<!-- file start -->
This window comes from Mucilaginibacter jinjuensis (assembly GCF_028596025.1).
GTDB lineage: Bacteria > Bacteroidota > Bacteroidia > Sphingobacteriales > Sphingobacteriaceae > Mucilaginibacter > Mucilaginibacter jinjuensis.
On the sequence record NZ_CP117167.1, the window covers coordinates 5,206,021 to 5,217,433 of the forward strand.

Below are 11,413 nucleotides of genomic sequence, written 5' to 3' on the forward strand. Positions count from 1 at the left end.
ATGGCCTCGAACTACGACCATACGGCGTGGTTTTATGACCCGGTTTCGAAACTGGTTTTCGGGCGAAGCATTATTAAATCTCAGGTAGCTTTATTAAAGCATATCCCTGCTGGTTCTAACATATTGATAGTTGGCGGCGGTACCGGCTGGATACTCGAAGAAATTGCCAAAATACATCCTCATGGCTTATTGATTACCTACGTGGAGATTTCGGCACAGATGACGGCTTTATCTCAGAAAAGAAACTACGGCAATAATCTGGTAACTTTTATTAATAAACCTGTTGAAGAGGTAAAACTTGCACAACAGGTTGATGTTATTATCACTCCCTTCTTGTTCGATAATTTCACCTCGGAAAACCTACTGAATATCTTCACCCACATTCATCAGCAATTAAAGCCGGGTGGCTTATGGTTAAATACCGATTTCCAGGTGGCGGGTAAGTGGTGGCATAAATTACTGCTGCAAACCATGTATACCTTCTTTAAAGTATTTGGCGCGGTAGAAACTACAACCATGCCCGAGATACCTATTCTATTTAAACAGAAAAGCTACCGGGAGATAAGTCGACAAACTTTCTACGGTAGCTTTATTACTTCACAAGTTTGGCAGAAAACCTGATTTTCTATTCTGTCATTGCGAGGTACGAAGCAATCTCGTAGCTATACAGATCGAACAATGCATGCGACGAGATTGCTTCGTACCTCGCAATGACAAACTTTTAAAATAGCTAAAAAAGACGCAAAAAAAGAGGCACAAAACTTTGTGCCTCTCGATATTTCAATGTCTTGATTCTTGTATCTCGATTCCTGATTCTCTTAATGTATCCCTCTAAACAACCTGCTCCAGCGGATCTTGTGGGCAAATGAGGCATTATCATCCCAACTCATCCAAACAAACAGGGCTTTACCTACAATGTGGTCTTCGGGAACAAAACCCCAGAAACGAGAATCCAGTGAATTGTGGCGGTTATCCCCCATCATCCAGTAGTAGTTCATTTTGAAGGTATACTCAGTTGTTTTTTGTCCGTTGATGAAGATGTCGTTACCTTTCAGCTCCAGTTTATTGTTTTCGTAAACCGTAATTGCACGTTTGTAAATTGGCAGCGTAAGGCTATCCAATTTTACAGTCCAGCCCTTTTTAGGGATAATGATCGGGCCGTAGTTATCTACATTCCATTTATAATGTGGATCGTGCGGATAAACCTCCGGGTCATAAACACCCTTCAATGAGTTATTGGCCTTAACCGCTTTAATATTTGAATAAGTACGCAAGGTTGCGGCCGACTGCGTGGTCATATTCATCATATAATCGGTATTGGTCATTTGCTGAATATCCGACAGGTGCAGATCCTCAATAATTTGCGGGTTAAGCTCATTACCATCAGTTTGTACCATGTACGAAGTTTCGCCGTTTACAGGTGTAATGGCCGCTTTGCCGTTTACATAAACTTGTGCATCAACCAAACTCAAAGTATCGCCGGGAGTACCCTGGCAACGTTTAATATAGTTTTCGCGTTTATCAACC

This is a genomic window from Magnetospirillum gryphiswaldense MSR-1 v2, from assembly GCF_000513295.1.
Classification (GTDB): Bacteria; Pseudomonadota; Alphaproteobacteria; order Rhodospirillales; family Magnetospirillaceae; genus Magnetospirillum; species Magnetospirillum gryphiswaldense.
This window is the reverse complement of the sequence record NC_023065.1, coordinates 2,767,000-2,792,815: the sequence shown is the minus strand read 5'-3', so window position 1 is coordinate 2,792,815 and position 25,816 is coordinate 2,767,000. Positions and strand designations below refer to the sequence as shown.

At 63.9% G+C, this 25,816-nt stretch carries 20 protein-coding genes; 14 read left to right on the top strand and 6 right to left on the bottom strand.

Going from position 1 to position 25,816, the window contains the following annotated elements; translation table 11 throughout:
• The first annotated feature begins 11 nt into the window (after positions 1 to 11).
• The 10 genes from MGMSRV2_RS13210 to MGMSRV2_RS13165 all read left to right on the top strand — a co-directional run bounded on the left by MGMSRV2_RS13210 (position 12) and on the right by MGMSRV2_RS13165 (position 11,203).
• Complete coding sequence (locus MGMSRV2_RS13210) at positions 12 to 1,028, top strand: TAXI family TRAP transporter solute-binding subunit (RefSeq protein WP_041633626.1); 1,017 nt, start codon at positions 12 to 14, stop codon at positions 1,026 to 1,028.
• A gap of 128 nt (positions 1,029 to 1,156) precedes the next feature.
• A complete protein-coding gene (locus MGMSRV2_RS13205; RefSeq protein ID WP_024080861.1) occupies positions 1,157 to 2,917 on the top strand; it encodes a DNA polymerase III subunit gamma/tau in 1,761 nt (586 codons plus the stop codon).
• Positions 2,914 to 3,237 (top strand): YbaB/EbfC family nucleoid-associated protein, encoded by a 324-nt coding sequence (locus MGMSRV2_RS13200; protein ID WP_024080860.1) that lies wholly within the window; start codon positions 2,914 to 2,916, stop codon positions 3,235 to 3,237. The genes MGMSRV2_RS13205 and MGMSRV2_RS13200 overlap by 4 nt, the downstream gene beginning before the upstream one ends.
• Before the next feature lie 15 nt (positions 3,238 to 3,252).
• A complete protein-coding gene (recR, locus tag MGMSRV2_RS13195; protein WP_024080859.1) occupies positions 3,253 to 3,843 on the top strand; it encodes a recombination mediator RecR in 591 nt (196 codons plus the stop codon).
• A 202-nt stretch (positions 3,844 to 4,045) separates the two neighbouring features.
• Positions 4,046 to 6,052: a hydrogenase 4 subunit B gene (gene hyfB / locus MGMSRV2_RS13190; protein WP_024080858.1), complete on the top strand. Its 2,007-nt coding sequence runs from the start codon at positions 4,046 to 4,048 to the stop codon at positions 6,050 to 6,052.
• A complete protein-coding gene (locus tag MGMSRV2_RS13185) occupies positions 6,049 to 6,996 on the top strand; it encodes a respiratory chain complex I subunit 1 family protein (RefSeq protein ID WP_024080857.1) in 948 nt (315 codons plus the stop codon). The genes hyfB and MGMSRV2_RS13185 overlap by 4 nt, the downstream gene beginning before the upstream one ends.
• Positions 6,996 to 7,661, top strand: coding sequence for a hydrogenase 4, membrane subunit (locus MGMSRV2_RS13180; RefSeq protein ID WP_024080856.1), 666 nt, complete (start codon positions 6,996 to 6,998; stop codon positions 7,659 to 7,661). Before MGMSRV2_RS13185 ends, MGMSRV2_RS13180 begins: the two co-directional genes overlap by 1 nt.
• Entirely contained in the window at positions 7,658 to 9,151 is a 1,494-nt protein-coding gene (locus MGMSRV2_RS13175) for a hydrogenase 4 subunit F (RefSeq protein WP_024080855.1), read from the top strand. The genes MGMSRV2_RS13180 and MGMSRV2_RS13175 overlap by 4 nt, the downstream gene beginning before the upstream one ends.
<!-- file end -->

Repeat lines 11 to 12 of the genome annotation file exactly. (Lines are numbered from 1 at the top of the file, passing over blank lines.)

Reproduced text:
• The first annotated feature begins 11 nt into the window (after positions 1 to 11).
• The 10 genes from MGMSRV2_RS13210 to MGMSRV2_RS13165 all read left to right on the top strand — a co-directional run bounded on the left by MGMSRV2_RS13210 (position 12) and on the right by MGMSRV2_RS13165 (position 11,203).